All God’s Children Got Callings – and Should Have Shoes

By David Williamson.

Being “house bound” or “grounded” by Covid-19, I started cleaning out old files and came across two newspaper articles that I had been saving, about shoes. The two articles had two very different vantage points: one, a manufacturer; the second, a shoeshine provider. This led me to remember a familiar old spiritual about shoes, and how all God’s children have got ‘em (or should).

Red Wing shoes has manufactured work shoes or boots for 115 years. Red Wing Shoes was led until 2015 by David Murphy, a man of conscious Christian faith who made thoughtful connections, making decisions based on how his faith influenced his life, including his work; the quality of his product; and the working environment for the workers. Red Wing Shoes experienced considerable growth as the 2008 recession gave way to an upturned economy that included construction workers and oil field workers, both needing a very high-quality work shoe.

More recently, high-quality work shoes have become a fashion item for affluent young adults. A headline in a local newspaper referred to Red Wing Shoes as “Sole Survivor.” Most of these work shoes and high-fashion boots and shoes are made in the original town, with supplies and the descendants of the original workers coming from the same town.

A few years later, another newspaper contained a lead story entitled, “A Shining Star.” The article begins: “For half of her life, Lisa has helped people put their best foot forward.” She had been shining shoes for 65 years! “This is my calling,” Lisa said in the interview. “I’m honored to have found this job…and I bring honor to the business.” She often finds herself as an impromptu counselor, therapist and pastor. “It provides instant gratification….This work saved me.”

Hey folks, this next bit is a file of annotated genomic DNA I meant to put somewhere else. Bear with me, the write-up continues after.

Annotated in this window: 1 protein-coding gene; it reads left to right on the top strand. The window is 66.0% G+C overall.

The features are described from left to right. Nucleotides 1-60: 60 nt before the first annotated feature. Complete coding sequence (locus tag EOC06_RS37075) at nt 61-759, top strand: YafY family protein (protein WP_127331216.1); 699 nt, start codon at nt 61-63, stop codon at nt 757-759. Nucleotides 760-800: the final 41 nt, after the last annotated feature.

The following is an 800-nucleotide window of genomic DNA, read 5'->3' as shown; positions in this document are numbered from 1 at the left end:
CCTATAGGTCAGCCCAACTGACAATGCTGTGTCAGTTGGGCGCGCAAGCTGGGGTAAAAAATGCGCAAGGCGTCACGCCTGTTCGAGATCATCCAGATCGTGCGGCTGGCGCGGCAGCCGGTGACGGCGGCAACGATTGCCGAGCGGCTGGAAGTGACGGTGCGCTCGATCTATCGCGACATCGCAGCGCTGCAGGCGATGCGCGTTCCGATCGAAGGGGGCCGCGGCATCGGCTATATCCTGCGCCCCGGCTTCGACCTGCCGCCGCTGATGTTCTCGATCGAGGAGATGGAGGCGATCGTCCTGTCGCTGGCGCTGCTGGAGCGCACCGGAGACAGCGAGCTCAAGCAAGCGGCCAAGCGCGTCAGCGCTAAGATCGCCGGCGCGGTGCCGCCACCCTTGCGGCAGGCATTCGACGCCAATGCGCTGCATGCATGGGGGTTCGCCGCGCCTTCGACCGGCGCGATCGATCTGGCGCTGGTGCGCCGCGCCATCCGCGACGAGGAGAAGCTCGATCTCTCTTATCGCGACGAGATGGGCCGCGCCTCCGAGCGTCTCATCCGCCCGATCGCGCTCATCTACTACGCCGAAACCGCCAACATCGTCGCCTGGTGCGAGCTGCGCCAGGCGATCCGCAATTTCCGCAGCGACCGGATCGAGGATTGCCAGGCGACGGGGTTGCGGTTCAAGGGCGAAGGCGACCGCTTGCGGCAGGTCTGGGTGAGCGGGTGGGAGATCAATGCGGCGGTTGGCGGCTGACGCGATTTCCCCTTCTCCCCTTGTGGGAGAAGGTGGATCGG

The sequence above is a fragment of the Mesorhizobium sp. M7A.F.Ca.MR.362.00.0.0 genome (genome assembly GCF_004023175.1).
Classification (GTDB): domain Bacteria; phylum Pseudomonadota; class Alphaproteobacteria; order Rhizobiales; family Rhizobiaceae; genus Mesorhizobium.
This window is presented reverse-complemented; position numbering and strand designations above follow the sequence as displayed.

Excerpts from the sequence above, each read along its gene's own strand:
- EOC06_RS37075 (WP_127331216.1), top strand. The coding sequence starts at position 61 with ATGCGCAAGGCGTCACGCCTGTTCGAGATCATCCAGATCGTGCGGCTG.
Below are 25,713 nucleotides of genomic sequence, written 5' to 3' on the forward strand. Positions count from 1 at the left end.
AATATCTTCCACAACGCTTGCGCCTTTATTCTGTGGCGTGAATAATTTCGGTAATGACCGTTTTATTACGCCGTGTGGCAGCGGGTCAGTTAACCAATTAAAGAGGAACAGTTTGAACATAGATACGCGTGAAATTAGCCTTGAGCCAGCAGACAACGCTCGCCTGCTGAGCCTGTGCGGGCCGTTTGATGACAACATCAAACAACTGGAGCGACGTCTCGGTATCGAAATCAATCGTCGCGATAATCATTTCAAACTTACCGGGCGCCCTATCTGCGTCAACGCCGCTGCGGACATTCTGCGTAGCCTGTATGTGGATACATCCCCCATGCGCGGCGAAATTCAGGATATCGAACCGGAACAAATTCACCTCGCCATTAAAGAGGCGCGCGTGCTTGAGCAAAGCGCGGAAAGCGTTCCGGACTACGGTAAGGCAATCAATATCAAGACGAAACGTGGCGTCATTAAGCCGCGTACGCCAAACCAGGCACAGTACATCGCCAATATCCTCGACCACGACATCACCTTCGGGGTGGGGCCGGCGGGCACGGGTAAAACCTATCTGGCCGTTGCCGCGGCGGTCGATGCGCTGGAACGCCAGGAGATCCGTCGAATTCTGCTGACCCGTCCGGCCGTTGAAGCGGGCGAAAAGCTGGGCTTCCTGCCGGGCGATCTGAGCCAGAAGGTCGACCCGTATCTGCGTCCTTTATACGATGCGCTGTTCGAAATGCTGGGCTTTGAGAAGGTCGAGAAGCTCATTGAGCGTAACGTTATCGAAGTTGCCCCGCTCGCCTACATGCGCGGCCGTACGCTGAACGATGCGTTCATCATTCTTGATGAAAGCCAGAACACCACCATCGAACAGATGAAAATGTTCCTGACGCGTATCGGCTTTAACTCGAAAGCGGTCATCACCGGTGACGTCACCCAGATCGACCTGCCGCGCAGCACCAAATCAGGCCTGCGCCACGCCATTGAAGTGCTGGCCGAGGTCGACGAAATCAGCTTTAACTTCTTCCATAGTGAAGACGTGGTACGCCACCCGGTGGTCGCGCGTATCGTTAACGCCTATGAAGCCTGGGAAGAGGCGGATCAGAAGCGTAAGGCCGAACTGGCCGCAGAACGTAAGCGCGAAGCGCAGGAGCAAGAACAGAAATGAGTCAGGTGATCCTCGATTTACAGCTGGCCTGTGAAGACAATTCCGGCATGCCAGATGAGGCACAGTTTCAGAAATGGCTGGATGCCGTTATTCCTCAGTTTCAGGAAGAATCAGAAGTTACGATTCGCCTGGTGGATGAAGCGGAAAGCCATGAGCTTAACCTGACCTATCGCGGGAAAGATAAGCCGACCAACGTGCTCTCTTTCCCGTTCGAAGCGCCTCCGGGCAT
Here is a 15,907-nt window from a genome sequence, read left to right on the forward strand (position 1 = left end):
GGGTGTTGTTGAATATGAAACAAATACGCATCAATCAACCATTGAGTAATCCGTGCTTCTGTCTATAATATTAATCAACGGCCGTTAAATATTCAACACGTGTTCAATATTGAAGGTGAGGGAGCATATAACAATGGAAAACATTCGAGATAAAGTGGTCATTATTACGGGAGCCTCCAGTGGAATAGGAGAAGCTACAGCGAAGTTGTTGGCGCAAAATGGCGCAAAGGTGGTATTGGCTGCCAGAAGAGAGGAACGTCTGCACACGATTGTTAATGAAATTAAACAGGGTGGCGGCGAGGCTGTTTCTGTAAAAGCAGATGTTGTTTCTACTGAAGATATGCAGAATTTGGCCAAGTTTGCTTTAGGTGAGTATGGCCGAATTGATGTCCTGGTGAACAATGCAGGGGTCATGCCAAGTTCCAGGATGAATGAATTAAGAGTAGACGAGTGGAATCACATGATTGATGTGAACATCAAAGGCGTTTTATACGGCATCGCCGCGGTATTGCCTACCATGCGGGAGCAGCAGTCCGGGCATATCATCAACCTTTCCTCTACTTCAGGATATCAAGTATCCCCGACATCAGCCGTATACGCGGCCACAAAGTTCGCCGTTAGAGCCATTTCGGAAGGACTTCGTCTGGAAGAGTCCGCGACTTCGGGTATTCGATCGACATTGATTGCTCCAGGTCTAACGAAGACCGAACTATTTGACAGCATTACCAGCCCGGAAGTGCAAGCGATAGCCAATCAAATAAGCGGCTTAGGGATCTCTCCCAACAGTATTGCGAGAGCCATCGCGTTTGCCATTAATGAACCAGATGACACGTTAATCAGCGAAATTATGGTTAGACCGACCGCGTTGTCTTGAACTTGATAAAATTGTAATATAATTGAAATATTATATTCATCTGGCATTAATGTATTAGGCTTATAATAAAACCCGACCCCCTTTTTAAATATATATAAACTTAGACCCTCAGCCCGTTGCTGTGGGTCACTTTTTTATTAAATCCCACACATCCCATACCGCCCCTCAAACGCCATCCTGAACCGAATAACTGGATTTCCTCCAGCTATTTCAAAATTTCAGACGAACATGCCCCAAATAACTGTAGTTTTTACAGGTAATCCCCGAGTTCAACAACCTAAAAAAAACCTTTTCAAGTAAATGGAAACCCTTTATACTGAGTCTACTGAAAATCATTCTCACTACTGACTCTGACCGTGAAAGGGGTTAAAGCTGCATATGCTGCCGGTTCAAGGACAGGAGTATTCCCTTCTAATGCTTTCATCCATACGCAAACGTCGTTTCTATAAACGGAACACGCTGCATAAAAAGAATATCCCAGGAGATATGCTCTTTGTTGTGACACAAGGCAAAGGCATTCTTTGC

Lisa is highly skilled in a supposedly low-skill business. She not only adequately cares for herself and her family, she helps downtown business people ”look good” – look professional. Her shoeshine stand is a platform for her to care for her family and aspiring professionals, and to people who need the ear and gracious voice of affirmation.

Two ends of the shoe business: manufacturing high quality, expensive work boots and shoes; and shining other boots and shoes, renewing their appearance. Both workers know that their work helps others to be more effective and successful. Both see their work as a calling, in terms of what it provides for the people they serve and for the local economies. Work reflections, newspaper headlines on shoes or boots.

A third reference to shoes is the reminder, association of a wonderful spiritual: “I got shoes, you got shoes, all God’s children got shoes/When I get to heaven I’m gonna put on my shoes and walk all over God’s heaven.” The song of course came out of the experience of enslaved persons in America who worked hard, toiling shoeless in the fields. They dreamed of and sang about their hope that someday they would have their own shoes, even “dancin’ shoes.” It’s a vision of well-being and hope, including basic needs like shoes being available for protection and comfort.

So as I slip on or lace up my shoes (I counted nearly a dozen of my own shoes – various kinds, each for a particular function), I can remember and give thanks both for the quality and specialized variety of my shoes, give thanks for Red Wing shoes that protect hundreds of workers, and the freshly polished shoes that look good and enhance others’ work. And, more importantly I can work eagerly to make “heaven’s dream” a present reality for “all of God’s children” We got shoes!

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